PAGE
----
So, yes the xti is a good starter camera. But it won't hold up to the demands of professional work (just not built well enough for it) and because of it's older AF system, limited ISO 1600 capability and noisier high ISO (compared to the current generation of canon cameras) it's not going to do well for sports. Of course, to do well at sports you need the right camera but also the right lenses - depending on the sport you may be looking at $560 for a good consumer grade field sport lens, $1000 for bottom tier pro grade (like a 70-200 2.8) and the prices keep going up. So, set your expectations before your parents spend their money. A DSLR isn't a magic P&S. Their are multiple tiers of DLSRs and certainly multiple tiers of lenses (think $200-700 for a quality 1:1 macro lens depending on focal length)

And by the way - once you get to quality lenses, it's expensive in every system. The zeiss lenses for Oly get very expensive as do the Sony pro grade glass (Sony 70-200 2.8 costs $600 more than the Canon non-IS does).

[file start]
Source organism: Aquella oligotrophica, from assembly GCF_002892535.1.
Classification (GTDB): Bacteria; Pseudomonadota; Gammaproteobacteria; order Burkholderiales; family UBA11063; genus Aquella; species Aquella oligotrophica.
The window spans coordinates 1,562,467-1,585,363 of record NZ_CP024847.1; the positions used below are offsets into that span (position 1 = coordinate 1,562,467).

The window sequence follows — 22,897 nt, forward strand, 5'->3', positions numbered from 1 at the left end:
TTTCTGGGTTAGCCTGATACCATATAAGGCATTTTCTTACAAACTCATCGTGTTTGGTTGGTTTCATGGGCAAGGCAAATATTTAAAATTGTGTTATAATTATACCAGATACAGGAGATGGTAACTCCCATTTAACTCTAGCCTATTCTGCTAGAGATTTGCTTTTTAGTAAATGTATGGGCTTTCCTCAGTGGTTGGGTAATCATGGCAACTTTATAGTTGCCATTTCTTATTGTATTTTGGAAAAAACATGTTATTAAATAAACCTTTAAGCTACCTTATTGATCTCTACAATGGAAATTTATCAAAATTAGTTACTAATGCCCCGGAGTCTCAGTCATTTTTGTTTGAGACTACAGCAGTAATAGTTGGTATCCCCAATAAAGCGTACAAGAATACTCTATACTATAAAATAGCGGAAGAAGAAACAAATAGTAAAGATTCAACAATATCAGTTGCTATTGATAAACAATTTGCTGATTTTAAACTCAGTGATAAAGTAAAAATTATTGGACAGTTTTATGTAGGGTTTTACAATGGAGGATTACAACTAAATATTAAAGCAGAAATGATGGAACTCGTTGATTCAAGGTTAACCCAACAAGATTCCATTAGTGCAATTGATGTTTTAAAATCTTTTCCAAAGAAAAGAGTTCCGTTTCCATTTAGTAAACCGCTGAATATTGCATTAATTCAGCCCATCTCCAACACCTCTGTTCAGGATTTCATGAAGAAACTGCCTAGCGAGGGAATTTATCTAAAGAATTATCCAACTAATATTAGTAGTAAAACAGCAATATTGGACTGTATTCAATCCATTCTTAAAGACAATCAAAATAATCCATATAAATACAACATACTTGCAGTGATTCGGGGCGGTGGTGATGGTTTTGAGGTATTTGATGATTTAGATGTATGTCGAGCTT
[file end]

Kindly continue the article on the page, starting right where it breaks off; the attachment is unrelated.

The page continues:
The nice thing about Canon and Nikon is they dominate the professional photography market when it comes to photojournalism and sports. Your major media outlets and major dailies primarily shoot one or the other (or both). So they're good systems to get into if those are your interests.
JohnG is offline   Reply With Quote
Old Nov 20, 2008, 9:57 PM   #8
Junior Member
 
Join Date: Nov 2008
Posts: 3
Default

JohnG wrote:
Quote:
A DSLR isn't a magic P&S.
Haha, don't worry, I'm definitely not expecting that. And maybe i shouldn't have stressed my aspirations for photojournalism, because really, all I'm concerned with at the moment is gaining experience as a photographer. BTW, yes I'm still in high school, I've always had a passion for photography but haven't taken it seriously until now.

Anyway, I think I'm ultimately going for the XS. I'm getting a job soon (little tired of depending on my parents), until then ill do with the kit lens then just buy the right lenses as i progress. So later when I've mastered this entry-level DSLR I'll invest in a semi-pro cam.

Thanks everyone!
izzayyy is offline   Reply With Quote
 
Reply


Thread Tools Search this Thread
Search this Thread:

Advanced Search

Posting Rules
You may not post new threads
You may not post replies
You may not post attachments
You may not edit your posts

BB code is On
Smilies are On
[IMG] code is On
HTML code is Off
Trackbacks are Off
Pingbacks are Off
Refbacks are Off



All times are GMT -5. The time now is 11:23 PM.